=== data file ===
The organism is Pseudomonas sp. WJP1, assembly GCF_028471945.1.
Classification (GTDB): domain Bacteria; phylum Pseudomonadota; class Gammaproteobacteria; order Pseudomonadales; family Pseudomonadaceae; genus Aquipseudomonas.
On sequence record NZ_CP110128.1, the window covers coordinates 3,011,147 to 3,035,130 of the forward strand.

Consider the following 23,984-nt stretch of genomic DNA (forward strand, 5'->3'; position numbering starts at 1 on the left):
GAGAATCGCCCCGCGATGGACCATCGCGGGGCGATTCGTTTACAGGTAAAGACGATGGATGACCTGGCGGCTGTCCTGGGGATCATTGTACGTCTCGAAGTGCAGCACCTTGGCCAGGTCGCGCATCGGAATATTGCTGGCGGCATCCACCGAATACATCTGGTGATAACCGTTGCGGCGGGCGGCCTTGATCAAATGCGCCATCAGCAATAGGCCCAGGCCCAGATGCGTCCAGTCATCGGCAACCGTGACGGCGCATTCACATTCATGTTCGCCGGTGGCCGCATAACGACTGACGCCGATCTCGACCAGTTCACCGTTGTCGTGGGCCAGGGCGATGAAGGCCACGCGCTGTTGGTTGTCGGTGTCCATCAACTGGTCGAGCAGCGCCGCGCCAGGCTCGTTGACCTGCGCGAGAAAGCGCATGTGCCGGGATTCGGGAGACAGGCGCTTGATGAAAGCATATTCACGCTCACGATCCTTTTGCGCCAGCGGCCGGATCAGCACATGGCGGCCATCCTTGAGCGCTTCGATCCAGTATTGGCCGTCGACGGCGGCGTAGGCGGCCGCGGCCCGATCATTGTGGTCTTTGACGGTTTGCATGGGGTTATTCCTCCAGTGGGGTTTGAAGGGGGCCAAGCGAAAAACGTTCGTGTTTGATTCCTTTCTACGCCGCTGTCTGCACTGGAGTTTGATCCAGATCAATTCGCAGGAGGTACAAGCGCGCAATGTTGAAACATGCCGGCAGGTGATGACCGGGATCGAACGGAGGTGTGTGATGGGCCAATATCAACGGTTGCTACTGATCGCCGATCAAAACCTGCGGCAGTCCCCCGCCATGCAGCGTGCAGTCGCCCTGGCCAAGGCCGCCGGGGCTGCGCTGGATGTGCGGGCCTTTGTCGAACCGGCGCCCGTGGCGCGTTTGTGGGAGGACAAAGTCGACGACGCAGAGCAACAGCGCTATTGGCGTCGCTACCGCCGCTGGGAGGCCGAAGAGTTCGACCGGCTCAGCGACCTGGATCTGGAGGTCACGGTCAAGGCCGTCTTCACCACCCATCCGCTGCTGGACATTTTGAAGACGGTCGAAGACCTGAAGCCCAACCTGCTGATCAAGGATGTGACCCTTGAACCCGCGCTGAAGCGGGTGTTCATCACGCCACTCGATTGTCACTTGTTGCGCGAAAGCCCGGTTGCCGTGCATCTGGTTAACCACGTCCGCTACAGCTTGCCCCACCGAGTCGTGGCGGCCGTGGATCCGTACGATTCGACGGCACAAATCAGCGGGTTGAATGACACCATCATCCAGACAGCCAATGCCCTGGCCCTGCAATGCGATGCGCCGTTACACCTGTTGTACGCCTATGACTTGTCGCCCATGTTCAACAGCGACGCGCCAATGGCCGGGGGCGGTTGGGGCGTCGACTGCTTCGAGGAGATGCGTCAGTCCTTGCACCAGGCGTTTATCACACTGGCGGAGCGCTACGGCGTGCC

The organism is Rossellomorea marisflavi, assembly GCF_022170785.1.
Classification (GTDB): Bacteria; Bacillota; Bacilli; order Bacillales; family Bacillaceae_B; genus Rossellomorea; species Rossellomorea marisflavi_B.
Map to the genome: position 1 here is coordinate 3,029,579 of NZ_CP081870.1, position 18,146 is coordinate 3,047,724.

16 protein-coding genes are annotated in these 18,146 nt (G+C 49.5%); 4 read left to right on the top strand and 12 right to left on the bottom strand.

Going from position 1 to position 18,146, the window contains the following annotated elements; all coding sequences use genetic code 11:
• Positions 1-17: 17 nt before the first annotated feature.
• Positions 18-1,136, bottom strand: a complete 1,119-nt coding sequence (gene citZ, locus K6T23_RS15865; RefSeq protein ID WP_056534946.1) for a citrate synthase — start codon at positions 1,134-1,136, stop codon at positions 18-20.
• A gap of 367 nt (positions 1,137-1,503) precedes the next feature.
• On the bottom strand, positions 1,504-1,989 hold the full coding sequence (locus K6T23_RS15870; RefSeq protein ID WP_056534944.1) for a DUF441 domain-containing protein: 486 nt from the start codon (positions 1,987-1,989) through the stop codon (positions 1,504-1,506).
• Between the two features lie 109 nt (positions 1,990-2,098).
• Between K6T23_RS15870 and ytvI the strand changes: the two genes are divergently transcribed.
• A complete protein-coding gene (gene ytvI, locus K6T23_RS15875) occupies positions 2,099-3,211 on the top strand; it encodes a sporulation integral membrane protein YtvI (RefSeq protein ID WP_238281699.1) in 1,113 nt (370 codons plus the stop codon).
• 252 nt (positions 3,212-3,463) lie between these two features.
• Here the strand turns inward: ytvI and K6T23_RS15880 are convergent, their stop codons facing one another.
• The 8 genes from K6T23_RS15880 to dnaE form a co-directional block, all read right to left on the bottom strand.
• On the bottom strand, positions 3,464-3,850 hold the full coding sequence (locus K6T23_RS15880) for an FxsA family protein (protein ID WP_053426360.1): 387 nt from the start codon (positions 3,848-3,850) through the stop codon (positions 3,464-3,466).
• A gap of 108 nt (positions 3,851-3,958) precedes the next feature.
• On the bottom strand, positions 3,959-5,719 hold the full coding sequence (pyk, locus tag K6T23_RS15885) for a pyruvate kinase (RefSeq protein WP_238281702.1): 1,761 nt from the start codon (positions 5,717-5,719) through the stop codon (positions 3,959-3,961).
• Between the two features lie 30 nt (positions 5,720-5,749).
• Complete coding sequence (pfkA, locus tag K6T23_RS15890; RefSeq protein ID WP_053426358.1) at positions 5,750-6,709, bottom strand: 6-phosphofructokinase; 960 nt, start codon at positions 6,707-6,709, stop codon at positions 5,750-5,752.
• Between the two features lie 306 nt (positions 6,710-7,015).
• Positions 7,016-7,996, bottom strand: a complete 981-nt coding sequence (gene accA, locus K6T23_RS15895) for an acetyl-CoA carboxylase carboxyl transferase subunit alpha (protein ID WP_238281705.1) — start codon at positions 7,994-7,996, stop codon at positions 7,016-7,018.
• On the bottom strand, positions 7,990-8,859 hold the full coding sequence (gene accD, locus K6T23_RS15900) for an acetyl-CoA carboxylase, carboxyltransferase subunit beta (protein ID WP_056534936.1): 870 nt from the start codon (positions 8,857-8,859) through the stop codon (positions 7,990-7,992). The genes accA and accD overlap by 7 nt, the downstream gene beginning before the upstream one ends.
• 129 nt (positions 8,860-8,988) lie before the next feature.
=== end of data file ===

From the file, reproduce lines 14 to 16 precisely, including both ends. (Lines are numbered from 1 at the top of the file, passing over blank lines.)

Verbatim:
• On the bottom strand, positions 1,504-1,989 hold the full coding sequence (locus K6T23_RS15870; RefSeq protein ID WP_056534944.1) for a DUF441 domain-containing protein: 486 nt from the start codon (positions 1,987-1,989) through the stop codon (positions 1,504-1,506).
• Between the two features lie 109 nt (positions 1,990-2,098).
• Between K6T23_RS15870 and ytvI the strand changes: the two genes are divergently transcribed.